Workshops > Frontiers in Mathematical Oncology

Frontiers in Mathematical Oncology


Challenges in Prostate Cancer: Are there mathematical solutions?

Peter Choyke

National Institutes of Health
[SLIDES]

Abstract:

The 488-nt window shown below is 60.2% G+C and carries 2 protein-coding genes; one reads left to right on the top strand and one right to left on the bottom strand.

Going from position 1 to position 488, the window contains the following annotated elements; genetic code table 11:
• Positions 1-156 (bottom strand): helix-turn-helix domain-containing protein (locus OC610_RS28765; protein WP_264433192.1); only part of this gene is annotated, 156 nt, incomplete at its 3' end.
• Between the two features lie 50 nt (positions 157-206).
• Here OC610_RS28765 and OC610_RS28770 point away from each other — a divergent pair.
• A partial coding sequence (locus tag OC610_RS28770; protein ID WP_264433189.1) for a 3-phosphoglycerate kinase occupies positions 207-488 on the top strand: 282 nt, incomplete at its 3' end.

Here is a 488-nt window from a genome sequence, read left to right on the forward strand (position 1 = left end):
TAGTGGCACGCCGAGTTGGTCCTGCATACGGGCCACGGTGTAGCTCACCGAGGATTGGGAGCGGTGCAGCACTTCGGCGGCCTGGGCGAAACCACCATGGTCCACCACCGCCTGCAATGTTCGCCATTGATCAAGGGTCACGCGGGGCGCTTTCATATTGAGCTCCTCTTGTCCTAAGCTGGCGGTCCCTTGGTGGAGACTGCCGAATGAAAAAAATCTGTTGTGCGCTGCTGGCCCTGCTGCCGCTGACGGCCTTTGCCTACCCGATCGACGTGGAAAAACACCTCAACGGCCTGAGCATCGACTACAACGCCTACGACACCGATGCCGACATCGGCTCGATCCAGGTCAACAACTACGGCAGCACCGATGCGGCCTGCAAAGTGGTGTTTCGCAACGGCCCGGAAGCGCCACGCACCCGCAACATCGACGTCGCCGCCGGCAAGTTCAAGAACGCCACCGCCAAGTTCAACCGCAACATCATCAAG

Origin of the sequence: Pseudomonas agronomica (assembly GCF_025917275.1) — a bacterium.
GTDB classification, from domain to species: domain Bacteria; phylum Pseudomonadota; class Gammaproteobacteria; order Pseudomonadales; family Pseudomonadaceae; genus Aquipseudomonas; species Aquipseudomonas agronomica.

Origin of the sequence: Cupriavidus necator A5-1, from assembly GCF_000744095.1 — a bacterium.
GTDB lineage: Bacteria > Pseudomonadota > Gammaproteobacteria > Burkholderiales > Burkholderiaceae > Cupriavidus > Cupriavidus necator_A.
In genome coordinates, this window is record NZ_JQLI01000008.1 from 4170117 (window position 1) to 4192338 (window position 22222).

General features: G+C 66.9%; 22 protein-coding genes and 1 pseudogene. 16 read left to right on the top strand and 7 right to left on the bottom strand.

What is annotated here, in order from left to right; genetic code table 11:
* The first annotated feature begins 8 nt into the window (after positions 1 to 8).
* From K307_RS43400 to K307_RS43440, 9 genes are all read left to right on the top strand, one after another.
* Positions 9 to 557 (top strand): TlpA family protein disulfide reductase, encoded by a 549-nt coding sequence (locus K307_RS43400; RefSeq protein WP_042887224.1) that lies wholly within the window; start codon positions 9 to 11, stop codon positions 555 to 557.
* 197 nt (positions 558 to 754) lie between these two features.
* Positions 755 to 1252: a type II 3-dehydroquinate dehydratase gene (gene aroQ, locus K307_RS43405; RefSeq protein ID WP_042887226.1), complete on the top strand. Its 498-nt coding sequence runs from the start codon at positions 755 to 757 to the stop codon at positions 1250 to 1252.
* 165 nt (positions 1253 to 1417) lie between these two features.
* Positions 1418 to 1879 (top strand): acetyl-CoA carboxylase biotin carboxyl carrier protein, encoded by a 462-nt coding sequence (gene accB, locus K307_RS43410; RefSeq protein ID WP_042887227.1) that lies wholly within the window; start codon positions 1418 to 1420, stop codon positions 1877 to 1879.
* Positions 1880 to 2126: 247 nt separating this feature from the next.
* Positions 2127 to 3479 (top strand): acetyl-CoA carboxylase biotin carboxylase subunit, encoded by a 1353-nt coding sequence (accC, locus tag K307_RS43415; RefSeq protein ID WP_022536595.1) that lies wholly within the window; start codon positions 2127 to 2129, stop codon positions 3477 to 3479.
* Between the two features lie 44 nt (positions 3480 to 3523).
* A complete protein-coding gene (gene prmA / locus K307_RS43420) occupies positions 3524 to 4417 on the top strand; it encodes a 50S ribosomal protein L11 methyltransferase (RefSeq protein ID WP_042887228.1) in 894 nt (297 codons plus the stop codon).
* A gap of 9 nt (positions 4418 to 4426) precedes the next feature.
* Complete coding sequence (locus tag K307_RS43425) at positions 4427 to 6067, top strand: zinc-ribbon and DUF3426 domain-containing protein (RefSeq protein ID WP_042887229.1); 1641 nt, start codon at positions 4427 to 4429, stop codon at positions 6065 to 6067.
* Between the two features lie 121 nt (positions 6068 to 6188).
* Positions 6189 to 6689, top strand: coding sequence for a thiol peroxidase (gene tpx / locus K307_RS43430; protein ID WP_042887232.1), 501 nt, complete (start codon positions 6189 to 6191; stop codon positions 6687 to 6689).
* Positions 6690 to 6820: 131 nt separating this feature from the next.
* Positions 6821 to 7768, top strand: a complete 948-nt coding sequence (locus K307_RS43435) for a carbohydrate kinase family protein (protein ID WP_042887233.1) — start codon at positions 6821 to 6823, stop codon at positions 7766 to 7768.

Prostate Cancer is a major health care issue affecting approximately 1 in 6 males typically after age 50.  Prostate cancer is unusual in that it has a broad range of aggressiveness, from indolent to highly malignant.  There is a controversy whether the most well differentiated form of prostate cancer is even a cancer in the standard sense of the word.  Early detection is a desirable goal.  One major problem, however, is designing a program that identifies men who are at high risk for aggressive prostate but not indolent disease.  The current method of screening using PSA testing has been discredited by advisory agencies but the basis for these declarations has been criticized. One major criticism of screening is that it leads to overtreatment.  However, the introduction of MRI and active surveillance allows patients with low risk cancers to be monitored instead of treated.  Another major challenge is to differentiate cancers that must be treated from those that may simply be observed.   Once a patient is actually treated with surgery or radiation,  the same challenge occurs as tumors in patients who recur after treatment have variable aggressiveness.  Who amongst these patients needs immediate treatment?  All of these issues must be balanced with the life expectancy of the patient given the long duration of the disease (10+ years in many cases).  Finally, when a tumor becomes metastatic the biologic diversity remains evident with markedly different survival curves depending on treatment strategies and tumor biology.   Conversion from an androgen receptor-dependent growth to the so called “neuroendocrine” type of cancer also becomes important in determining treatment and outcomes.  These complex issues are data rich problems that would greatly benefit from a mathematical modeling approach so that, in an individual patient, we can better understand the risks and benefits of specific management strategies.